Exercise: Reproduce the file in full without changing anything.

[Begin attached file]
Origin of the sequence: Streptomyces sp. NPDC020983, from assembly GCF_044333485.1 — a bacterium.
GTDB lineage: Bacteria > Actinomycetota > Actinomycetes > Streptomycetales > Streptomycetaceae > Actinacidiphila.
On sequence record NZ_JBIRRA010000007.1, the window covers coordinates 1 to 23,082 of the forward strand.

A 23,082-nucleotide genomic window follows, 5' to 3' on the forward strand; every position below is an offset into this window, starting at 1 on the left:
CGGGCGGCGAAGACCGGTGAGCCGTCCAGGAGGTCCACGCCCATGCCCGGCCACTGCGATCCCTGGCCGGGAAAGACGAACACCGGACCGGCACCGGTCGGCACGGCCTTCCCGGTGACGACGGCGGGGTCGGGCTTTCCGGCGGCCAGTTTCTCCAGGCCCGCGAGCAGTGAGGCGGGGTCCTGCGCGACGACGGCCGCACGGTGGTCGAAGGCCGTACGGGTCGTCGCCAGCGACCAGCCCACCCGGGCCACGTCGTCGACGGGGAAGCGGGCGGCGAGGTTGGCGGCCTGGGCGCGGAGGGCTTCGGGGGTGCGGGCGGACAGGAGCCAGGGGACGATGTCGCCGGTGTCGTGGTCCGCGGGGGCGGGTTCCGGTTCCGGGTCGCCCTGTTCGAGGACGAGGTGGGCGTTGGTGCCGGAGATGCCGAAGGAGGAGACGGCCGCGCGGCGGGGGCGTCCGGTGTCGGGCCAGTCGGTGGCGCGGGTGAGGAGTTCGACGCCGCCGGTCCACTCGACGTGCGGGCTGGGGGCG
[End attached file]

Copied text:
Origin of the sequence: Streptomyces sp. NPDC020983, from assembly GCF_044333485.1 — a bacterium.
GTDB lineage: Bacteria > Actinomycetota > Actinomycetes > Streptomycetales > Streptomycetaceae > Actinacidiphila.
On sequence record NZ_JBIRRA010000007.1, the window covers coordinates 1 to 23,082 of the forward strand.

A 23,082-nucleotide genomic window follows, 5' to 3' on the forward strand; every position below is an offset into this window, starting at 1 on the left:
CGGGCGGCGAAGACCGGTGAGCCGTCCAGGAGGTCCACGCCCATGCCCGGCCACTGCGATCCCTGGCCGGGAAAGACGAACACCGGACCGGCACCGGTCGGCACGGCCTTCCCGGTGACGACGGCGGGGTCGGGCTTTCCGGCGGCCAGTTTCTCCAGGCCCGCGAGCAGTGAGGCGGGGTCCTGCGCGACGACGGCCGCACGGTGGTCGAAGGCCGTACGGGTCGTCGCCAGCGACCAGCCCACCCGGGCCACGTCGTCGACGGGGAAGCGGGCGGCGAGGTTGGCGGCCTGGGCGCGGAGGGCTTCGGGGGTGCGGGCGGACAGGAGCCAGGGGACGATGTCGCCGGTGTCGTGGTCCGCGGGGGCGGGTTCCGGTTCCGGGTCGCCCTGTTCGAGGACGAGGTGGGCGTTGGTGCCGGAGATGCCGAAGGAGGAGACGGCCGCGCGGCGGGGGCGTCCGGTGTCGGGCCAGTCGGTGGCGCGGGTGAGGAGTTCGACGCCGCCGGTCCACTCGACGTGCGGGCTGGGGGCG